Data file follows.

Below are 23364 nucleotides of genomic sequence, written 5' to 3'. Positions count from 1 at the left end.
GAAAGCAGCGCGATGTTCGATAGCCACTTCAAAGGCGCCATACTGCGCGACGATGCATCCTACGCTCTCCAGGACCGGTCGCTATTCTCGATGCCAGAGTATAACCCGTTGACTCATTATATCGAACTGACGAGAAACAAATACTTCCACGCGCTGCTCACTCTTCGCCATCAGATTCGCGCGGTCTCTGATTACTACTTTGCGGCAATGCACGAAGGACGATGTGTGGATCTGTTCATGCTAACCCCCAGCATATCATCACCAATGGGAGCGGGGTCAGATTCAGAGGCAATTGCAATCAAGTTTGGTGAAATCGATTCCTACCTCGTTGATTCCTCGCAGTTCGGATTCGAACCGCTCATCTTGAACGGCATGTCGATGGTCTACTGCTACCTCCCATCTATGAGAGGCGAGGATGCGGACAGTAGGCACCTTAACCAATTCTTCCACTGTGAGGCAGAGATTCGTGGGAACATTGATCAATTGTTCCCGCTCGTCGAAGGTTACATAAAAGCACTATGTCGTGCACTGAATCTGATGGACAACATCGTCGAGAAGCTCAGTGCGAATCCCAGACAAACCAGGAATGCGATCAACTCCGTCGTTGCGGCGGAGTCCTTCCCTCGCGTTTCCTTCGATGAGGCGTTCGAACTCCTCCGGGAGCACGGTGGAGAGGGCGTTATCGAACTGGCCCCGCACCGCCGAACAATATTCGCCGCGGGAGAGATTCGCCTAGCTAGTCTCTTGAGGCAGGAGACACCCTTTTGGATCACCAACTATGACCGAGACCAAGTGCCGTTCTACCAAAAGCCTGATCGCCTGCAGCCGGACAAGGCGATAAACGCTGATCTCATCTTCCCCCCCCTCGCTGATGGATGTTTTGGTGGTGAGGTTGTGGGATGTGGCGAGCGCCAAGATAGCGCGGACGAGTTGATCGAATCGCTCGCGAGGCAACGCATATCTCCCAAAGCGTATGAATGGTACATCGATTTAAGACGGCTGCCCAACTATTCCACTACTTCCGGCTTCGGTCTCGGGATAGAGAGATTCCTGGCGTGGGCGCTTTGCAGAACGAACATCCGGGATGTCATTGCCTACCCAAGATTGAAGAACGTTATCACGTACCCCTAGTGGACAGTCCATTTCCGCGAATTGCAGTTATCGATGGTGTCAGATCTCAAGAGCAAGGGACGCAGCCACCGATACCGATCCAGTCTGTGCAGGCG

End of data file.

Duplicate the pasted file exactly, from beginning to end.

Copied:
Below are 23364 nucleotides of genomic sequence, written 5' to 3'. Positions count from 1 at the left end.
GAAAGCAGCGCGATGTTCGATAGCCACTTCAAAGGCGCCATACTGCGCGACGATGCATCCTACGCTCTCCAGGACCGGTCGCTATTCTCGATGCCAGAGTATAACCCGTTGACTCATTATATCGAACTGACGAGAAACAAATACTTCCACGCGCTGCTCACTCTTCGCCATCAGATTCGCGCGGTCTCTGATTACTACTTTGCGGCAATGCACGAAGGACGATGTGTGGATCTGTTCATGCTAACCCCCAGCATATCATCACCAATGGGAGCGGGGTCAGATTCAGAGGCAATTGCAATCAAGTTTGGTGAAATCGATTCCTACCTCGTTGATTCCTCGCAGTTCGGATTCGAACCGCTCATCTTGAACGGCATGTCGATGGTCTACTGCTACCTCCCATCTATGAGAGGCGAGGATGCGGACAGTAGGCACCTTAACCAATTCTTCCACTGTGAGGCAGAGATTCGTGGGAACATTGATCAATTGTTCCCGCTCGTCGAAGGTTACATAAAAGCACTATGTCGTGCACTGAATCTGATGGACAACATCGTCGAGAAGCTCAGTGCGAATCCCAGACAAACCAGGAATGCGATCAACTCCGTCGTTGCGGCGGAGTCCTTCCCTCGCGTTTCCTTCGATGAGGCGTTCGAACTCCTCCGGGAGCACGGTGGAGAGGGCGTTATCGAACTGGCCCCGCACCGCCGAACAATATTCGCCGCGGGAGAGATTCGCCTAGCTAGTCTCTTGAGGCAGGAGACACCCTTTTGGATCACCAACTATGACCGAGACCAAGTGCCGTTCTACCAAAAGCCTGATCGCCTGCAGCCGGACAAGGCGATAAACGCTGATCTCATCTTCCCCCCCCTCGCTGATGGATGTTTTGGTGGTGAGGTTGTGGGATGTGGCGAGCGCCAAGATAGCGCGGACGAGTTGATCGAATCGCTCGCGAGGCAACGCATATCTCCCAAAGCGTATGAATGGTACATCGATTTAAGACGGCTGCCCAACTATTCCACTACTTCCGGCTTCGGTCTCGGGATAGAGAGATTCCTGGCGTGGGCGCTTTGCAGAACGAACATCCGGGATGTCATTGCCTACCCAAGATTGAAGAACGTTATCACGTACCCCTAGTGGACAGTCCATTTCCGCGAATTGCAGTTATCGATGGTGTCAGATCTCAAGAGCAAGGGACGCAGCCACCGATACCGATCCAGTCTGTGCAGGCG